The DCist Guide To Art All Night 2017

By DCist Contributor Allie Goldstein

Saturday night and into the wee hours of Sunday, six D.C. neighborhoods will come alive with Art All Night, a free overnight arts festival that draws inspiration from Paris’s famous Nuit Blanche. Now in its sixth year, the festival is known for bringing art to places where you wouldn’t expect it, from the H Street streetcar to an orthodontics office.

Presented by D.C.’s Department of Small and Local Business Development (DSLBD) as well as main street organizations in Congress Heights, Dupont Circle, H Street, North Capitol, Shaw, and Tenleytown, Art All Night highlights local businesses, some of which saw record sales in past years.

“Our businesses really have a voice [in the festival],” said Tene Dolphin, Director of the DSLBD. “We’re super excited because it gives us a chance to reimagine our neighborhoods.”

Last year about 50,000 people attended the festival, and DSLBD expects even higher attendance this year. With 396 artists and performers participating and over 300 events planned between 4 p.m. Saturday and 3 a.m. Sunday, visitors won’t have time to catch them all.

Dolphin’s suggestion? “Make a plan of action.”

Or just read our neighborhood-by-neighborhood guide:

CONGRESS HEIGHTS

Go here for: An ode to the music and culture of the African American diaspora in D.C.
When to go: Anytime, but it might be nice to end the night at the Midnight Brunch & Jam Session
Don’t miss: The hip-hop block party in Congress Heights Plaza featuring a glow-in-the-dark breakdance class; a “Gospel Explosion” at Brighter Day Ministries (421 Alabama Avenue SE, starts at 4 p.m.); and spoken word plus jazz at the Blue Note Speakeasy, which will also be serving up Cajun cuisine.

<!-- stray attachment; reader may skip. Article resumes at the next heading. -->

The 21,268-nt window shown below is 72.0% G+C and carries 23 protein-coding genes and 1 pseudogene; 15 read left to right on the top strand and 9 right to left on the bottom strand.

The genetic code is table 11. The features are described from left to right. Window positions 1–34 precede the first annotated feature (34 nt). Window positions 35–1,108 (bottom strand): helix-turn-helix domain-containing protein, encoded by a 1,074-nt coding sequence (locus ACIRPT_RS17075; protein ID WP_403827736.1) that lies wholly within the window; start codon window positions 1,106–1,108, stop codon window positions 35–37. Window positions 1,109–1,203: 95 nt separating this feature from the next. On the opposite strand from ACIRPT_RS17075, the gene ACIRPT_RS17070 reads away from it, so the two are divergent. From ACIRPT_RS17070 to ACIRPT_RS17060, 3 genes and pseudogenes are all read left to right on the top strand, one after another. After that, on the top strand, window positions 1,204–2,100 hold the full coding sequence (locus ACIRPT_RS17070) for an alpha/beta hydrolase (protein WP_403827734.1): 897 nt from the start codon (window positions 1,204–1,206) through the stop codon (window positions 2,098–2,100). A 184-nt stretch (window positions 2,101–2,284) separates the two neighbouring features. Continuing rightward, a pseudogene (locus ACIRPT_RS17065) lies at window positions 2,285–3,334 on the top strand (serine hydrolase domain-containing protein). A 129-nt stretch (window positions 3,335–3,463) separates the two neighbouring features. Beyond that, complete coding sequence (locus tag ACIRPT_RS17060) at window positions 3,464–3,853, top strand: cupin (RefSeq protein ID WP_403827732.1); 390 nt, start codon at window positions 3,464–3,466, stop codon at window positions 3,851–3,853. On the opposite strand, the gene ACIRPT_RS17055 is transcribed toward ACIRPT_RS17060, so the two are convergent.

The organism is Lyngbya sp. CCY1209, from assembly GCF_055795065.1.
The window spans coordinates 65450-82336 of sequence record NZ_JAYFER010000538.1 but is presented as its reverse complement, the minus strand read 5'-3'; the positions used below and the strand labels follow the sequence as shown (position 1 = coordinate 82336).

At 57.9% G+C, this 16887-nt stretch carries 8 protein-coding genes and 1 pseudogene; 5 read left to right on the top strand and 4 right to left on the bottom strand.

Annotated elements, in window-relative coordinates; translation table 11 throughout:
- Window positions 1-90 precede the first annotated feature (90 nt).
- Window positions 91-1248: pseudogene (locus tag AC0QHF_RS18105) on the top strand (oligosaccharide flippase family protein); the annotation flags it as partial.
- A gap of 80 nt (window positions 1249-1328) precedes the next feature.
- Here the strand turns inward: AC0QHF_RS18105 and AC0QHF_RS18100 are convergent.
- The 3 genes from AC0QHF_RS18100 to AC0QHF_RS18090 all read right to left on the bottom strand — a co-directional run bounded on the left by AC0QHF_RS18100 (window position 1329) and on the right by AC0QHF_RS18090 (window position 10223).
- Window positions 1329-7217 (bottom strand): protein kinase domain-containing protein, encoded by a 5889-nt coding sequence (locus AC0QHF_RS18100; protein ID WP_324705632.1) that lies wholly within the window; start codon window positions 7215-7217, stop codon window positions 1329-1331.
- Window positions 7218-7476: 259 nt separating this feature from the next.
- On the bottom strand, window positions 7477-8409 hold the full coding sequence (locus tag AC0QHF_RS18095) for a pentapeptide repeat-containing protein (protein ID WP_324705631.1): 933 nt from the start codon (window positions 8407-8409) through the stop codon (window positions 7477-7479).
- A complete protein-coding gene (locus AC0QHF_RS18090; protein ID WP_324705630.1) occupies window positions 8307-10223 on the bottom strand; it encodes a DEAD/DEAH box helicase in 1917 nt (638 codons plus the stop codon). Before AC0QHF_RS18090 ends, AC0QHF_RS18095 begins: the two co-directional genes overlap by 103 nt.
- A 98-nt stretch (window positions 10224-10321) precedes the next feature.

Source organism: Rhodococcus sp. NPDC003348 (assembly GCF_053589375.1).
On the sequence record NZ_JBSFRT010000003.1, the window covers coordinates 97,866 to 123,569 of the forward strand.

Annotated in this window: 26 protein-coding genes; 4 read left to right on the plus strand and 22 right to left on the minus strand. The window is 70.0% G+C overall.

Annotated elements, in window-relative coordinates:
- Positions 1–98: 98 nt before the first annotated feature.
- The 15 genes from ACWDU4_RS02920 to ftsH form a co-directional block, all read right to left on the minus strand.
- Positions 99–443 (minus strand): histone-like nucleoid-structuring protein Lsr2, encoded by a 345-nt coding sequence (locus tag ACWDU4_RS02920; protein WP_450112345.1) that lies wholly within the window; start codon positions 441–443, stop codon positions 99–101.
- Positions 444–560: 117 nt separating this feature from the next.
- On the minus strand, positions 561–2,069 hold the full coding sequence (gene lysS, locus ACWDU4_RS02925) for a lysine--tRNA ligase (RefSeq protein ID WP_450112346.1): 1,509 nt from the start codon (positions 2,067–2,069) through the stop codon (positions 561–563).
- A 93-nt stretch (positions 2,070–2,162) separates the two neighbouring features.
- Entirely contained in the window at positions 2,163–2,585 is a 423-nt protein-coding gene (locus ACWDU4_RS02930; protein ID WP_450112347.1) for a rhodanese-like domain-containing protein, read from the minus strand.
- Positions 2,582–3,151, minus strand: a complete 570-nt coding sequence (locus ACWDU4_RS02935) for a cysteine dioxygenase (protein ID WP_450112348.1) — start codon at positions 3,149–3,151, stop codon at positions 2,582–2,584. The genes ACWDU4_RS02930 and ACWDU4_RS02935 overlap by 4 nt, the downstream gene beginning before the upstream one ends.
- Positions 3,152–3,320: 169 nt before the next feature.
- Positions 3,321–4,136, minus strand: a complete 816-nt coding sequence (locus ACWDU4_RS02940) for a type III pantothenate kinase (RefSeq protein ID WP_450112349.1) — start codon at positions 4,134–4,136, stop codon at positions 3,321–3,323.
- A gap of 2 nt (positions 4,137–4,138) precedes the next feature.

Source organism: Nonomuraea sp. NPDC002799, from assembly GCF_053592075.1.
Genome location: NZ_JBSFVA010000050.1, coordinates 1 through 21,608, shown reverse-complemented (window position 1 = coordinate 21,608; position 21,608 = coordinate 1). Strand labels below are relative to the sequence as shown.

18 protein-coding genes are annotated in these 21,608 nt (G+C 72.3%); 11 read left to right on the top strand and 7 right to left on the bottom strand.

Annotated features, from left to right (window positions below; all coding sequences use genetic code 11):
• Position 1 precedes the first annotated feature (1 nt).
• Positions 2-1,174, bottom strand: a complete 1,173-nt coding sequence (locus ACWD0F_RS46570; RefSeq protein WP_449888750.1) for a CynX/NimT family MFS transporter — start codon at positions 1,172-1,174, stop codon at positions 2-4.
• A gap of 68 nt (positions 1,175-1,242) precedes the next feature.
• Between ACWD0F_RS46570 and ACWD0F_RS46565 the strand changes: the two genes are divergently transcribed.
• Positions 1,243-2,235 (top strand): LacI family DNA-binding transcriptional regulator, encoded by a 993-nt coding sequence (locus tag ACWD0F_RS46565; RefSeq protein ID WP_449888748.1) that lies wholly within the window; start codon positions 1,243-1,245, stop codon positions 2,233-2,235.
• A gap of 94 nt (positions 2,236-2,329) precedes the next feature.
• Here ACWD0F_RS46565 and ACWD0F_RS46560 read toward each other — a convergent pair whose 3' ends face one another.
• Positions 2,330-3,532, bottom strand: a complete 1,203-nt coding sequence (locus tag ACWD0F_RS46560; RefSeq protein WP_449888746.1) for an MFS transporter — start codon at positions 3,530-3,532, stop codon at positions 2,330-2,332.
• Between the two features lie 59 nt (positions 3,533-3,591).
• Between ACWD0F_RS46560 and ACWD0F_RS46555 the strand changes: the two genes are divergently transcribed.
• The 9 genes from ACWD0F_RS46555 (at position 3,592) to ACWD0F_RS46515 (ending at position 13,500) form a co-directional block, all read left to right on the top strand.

DUPONT CIRCLE

Go here for: An international flair
When to go: Mid-festival, or early to catch beer and rum at the Embassy of Guatemala while supplies last
Don’t miss: Decorating a “roving human canvas” at Art Jamz; watching fire dancing and juggling courtesy of Peculiarity Productions (on the median of Connecticut Avenue, 1500 block); and viewing photographs of the Ese’Eja people—one of the last foraging peoples of the Amazon—at the Embassy of Peru. For a little mid-festival relaxation, take a 20-minute gong bath at Take Five Meditation (think: massage with sound) or draw a still-life at the Washington Studio School—materials and soundtrack included.

H STREET

Go here for: A “Feast for the Senses”
When to go: Last call, for some late-night streetcar jams
Don’t miss: Live music on the streetcar; the silent disco with battling DJs; and hourly dance performances at Joy of Motion

NORTH CAPITOL

Go here for: The “market,” where art will be available for purchase at affordable prices, as well as open-air performances
When to go: Sunset
Don’t miss: The adult playground installation at the Florida Ave. Lot where you can contribute to the “my wish for DC” wall or trace a friend with glow-in-the-dark chalk; runway shows, cocktails and food trucks at Douglas Lot (corner of New York Ave and North Capitol); and henna body art at Creative Grounds.

SHAW

Go here for: Avant-garde art, including body painting and other do-it-yourself pieces
When to go: 8:45 p.m. to join the second line starting at Kennedy Recreation Center (1401 7th Street NW, Mardi Gras beads included)
Don’t miss: Seeing the new Blagden Alley murals illuminated at night for the first time; taking a Zouk dance lesson at the Wonder Bread Factory (641 S Street NW, 7 p.m.); and viewing Imar Hutchin’s six-foot-tall collage installation of Colin Kaepernick, the quarterback who took a knee during the national anthem in protest (899 O Street NW).

TENLEYTOWN

Go here for: A family-friendly environment
When to go: 7 p.m. for the Afro-Brazilian drum corps Batala starting at Wisconsin Ave and Albemarle Street
Don’t miss: Work by Lateef Mangum, who served as the official photographer for five D.C. mayors, at Middle C Music; making a Japanese bonbori lantern at the Tile Shop; and schooling your kids on pollinators with some “honey-themed games” at Janney Elementary, where Matthew Willey will paint a bee mural.

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